One of the things I learned during this hunt is where several clichés originated. The first one that became clear was where the phrase, “all hell broke loose,” came from because that’s precisely what happened when those dogs tore through the woods and found that pig. That cliché was soon followed by “pig sticker” and “bleeding like a stuck pig.”

All I could do was trust the other guys knew what they were doing as I followed them toward one of the damnedest sounds I have ever heard, half expecting a wild boar to rip into me at any moment. It sounded like the last few seconds of screeching train breaks as it approached a stalled car driven by the hounds of hell, and that was just the beginning. Then came the collision.

As I arrived, I saw in no particular order a mass of hog, hound dogs, bull dogs, Holland, Starling and Netterville. The three guides had jumped into the fray and were trying to wrestle the dogs off the hog while wrestling the hog to the ground. It was bedlam.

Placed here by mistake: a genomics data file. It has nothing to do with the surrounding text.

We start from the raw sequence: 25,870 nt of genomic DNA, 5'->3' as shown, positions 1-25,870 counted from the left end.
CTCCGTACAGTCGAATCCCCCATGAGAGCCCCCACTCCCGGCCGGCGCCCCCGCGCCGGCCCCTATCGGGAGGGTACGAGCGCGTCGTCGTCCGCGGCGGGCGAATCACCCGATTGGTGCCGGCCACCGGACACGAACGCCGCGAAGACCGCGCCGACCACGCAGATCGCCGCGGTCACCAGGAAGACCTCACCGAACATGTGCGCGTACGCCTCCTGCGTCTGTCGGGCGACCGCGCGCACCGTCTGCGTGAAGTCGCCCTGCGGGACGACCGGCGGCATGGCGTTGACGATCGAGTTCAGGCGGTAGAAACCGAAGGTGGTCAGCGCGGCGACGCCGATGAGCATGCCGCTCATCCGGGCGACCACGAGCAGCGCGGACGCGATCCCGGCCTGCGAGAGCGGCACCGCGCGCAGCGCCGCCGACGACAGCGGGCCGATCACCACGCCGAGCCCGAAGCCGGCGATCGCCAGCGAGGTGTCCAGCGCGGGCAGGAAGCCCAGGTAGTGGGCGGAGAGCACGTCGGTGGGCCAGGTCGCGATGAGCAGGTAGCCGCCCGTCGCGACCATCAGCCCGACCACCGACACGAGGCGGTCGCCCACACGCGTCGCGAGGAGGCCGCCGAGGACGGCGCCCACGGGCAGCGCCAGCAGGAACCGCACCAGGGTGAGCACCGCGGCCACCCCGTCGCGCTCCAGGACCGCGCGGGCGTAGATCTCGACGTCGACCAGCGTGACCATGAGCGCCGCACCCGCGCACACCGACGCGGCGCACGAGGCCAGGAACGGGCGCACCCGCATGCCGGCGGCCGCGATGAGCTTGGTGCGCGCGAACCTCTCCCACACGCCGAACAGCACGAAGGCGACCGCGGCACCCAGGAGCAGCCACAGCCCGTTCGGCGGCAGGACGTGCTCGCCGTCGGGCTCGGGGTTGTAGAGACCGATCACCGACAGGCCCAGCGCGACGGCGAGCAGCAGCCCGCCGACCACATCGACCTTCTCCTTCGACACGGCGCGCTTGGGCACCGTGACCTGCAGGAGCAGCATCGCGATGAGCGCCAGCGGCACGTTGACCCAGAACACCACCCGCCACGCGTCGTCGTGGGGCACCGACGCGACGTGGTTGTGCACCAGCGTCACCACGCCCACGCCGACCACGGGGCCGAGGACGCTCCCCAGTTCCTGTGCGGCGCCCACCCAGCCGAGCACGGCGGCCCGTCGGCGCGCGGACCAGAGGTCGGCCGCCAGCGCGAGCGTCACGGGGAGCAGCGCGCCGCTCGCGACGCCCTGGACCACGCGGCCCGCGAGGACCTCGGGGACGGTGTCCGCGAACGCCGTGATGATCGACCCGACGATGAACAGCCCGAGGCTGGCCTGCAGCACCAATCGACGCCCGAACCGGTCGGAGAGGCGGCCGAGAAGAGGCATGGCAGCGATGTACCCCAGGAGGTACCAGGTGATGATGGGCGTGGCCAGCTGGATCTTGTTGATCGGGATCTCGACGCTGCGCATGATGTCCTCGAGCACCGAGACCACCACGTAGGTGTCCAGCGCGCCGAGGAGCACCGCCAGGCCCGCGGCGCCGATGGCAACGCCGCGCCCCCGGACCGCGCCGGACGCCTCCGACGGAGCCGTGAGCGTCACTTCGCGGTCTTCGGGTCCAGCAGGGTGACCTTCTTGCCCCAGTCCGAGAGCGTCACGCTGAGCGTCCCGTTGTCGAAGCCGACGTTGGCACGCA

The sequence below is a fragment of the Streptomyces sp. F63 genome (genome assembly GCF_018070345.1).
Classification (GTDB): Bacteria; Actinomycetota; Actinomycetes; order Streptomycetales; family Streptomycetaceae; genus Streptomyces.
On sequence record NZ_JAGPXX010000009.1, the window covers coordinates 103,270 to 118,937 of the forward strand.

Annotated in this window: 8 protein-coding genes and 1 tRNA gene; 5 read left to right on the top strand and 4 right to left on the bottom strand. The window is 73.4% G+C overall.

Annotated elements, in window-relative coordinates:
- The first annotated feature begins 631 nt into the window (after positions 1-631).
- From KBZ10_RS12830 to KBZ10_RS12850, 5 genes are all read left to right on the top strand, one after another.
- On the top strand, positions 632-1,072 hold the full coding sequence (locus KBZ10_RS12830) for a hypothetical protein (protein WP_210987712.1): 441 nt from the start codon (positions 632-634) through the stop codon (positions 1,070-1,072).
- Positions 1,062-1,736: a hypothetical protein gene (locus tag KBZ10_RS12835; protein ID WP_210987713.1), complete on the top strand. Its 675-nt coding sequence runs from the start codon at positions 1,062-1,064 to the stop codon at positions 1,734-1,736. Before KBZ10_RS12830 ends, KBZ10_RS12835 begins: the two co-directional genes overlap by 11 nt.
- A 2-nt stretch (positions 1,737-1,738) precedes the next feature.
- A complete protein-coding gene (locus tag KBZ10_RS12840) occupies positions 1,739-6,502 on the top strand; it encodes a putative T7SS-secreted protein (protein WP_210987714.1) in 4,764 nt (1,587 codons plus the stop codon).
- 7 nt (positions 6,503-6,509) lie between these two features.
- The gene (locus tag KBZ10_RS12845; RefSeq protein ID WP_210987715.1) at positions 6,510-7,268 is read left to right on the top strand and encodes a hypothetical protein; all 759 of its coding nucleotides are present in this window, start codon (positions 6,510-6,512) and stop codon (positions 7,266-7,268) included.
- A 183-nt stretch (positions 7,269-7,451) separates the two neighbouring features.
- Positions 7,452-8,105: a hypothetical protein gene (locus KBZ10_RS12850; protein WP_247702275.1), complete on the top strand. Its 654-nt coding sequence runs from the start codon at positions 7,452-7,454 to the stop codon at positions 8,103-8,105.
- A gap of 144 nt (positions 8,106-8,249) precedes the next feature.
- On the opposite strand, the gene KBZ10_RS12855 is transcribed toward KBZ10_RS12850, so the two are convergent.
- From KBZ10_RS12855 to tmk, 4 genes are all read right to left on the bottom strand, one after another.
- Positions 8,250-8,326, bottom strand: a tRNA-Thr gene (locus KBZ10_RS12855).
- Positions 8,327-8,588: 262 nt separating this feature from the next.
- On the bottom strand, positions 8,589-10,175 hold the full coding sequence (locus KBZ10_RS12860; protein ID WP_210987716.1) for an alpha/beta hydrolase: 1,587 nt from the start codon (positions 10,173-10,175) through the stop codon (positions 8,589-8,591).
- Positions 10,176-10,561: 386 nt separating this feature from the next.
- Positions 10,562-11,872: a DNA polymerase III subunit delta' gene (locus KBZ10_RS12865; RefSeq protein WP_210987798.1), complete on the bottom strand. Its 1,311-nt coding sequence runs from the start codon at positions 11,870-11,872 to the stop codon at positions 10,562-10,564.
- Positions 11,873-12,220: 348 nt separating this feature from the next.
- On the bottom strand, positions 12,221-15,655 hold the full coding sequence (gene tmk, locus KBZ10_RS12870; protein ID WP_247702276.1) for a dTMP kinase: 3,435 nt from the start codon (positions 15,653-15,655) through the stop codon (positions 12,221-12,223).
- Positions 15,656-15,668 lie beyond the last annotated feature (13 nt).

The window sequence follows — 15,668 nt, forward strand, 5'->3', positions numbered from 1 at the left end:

They quickly got the hog on its side, and Holland hollered at Janzen to come on in with the knife. Janzen hesitated a split second, but Holland snapped him out of it by telling him to, “STICK HIM NOW!” It was all over surprisingly fast.

It’s not surprising, though, why so many Louisiana hunters are getting hooked on hogs. Holland did some research recently and discovered that there are approximately 11 million hogs in Louisiana, and that there are approximately 171 million in the United States.

“Hogs produce twice as fast as deer,” Holland explained. “There’s a deer hunting club in Mississippi that started seeing some rooting about three years ago, but they didn’t see the hogs. I told them they needed to start managing for them, but they insisted that the hogs were just passing through. They began to see more sign last year.

“This season they turned the deer dogs loose on the first day of dog season, and every hunter on a stand saw a hog.”

Holland also attributes the population explosion to the fact that hogs quickly go nocturnal, and they become almost impossible to hunt without dogs to drive them out of their hiding places. Since there aren’t as many hunters who fool with dogs anymore as there used to be, killing a hog is more a matter of happenstance rather than an intentional effort.